Hartmann’s of Galway

The first member of the Hartmann family to arrive in Galway was Alphons. His older brother Joseph was already established in business in Limerick. Joseph went back to Triburg in the Black Forest in Germany in 1895 to get married, and when he and his bride were about to return to Ireland, his father asked him if he would take Alphons with him.

Alphons came to Galway and was employed by Faller’s Jewellers. He eventually married Mary Hanley and they lived in Lower Salthill. They had a son, Éamonn, who, when he qualified in 1945, talked his dad into starting up their own jewellery business under the name A Hartmann and Son. They began in upstairs rooms in Hardiman House in Eyre Square. In 1950, they transferred the business to No 4 Mainguard Street.

Éamonn’s son Garry joined the business and in 1976, he opened a branch in the Galway Shopping Centre. Eamonn died in 1978, as he was hooking a salmon while fishing at the Salmon Weir. In 1980 it was decided to close the Mainguard Street and shopping centre shops and amalgamate both in William Street in a premises once occupied by Gilbey’s, later by O’Connor’s Bakery and by Major McNamara who had a dental practice upstairs. Eventually they rented the ground floor of the building next door from Aggie Hill, and opened The Body Shop. Later, they decided to expand the jewellery shop and connect it to what was The Body Shop, thus expanding their retail jewellery area. Today, Hartmann’s has one of the most elegant shop-fronts in the city, and it must be said, their showrooms are very elegant too.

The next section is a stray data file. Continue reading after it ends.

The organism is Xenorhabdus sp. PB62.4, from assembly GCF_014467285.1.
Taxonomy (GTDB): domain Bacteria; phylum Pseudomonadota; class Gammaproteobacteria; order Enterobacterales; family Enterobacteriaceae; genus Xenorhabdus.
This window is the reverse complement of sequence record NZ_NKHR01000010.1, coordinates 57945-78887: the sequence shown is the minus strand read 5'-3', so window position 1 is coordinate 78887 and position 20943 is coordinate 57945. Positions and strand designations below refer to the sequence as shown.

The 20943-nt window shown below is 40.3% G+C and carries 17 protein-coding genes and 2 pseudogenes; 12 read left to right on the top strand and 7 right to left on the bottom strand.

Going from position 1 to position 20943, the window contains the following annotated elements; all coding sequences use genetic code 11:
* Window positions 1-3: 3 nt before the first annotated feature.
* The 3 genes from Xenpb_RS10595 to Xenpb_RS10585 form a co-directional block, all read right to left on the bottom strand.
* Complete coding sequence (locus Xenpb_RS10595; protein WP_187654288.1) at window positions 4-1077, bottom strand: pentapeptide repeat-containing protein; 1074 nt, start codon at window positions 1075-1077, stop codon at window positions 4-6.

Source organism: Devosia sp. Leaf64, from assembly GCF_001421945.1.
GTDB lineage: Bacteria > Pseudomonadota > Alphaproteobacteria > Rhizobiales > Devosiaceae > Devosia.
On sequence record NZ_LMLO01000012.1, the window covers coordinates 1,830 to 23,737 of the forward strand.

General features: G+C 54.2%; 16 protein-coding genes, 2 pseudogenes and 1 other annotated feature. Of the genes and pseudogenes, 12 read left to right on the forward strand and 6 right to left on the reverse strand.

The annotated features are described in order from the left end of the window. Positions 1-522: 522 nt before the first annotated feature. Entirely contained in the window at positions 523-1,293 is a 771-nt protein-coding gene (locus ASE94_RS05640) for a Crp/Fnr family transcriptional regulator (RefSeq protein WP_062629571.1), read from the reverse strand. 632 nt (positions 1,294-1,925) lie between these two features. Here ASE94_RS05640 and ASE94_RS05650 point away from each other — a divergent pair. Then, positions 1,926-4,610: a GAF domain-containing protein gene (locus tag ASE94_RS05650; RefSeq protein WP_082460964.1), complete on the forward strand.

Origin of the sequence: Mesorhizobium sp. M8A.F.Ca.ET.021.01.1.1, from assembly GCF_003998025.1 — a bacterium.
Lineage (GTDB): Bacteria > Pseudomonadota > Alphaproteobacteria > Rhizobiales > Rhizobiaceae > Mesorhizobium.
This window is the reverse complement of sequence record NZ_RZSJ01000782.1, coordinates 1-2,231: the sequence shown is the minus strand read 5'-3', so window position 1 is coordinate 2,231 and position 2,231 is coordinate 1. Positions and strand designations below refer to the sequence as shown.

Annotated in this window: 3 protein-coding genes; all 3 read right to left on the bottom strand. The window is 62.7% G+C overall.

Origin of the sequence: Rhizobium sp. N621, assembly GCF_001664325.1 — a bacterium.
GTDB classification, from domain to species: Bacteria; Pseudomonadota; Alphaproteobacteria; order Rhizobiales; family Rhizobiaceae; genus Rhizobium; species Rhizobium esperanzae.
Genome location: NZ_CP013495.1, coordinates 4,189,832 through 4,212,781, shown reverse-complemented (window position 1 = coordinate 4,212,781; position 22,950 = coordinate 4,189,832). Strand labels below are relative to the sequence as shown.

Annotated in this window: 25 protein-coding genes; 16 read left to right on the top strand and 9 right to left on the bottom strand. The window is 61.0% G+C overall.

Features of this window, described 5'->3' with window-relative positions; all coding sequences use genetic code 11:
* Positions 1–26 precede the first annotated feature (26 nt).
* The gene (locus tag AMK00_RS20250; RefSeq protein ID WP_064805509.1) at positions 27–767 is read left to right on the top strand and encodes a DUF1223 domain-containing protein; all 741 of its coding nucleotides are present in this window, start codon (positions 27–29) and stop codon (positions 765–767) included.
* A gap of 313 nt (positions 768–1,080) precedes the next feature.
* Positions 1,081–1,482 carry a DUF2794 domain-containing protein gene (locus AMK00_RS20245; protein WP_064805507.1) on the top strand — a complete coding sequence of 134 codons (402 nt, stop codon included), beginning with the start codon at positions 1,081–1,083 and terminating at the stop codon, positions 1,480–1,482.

Sadly, Garry died in 1997, but the business was continued by his wife Caths, and is now run by the fourth generation, their son Richard.

In 1964 Éamonn needed another apprentice so he went to Eddie Gibson in the Technical School who sent him 15-year-old Michael Griffin from the Claddagh. He started on October 2 of that year at £2 per week. Initially he was cleaning windows, going to the post, etc, but soon he was sizing rings, doing some engraving, soldering charms on to charm bracelets (a big thing in those days ). Among his fellow apprentices were PJ O’Connell, Ken Moody from Dublin, Eamonn Joyce, Jimmy O’Leary, and Anne Cooke. They sold trophies at the time, and repairing clocks and pocket watches was a major part of their work. Depending on how old and worn the clock was, one could spend a week working on it. It took about seven years for one to be called a ‘watchmaker’. Michael recently retired as a watchmaker and a jeweller having worked for Hartmann’s for 50 years.

Our photographs today are of the Mainguard Street premises c1970, and of Michael at work.

An Taisce will hold its annual lunch on Sunday in The Ardilaun, and this will be followed by a slideshow given by Willie Henry.


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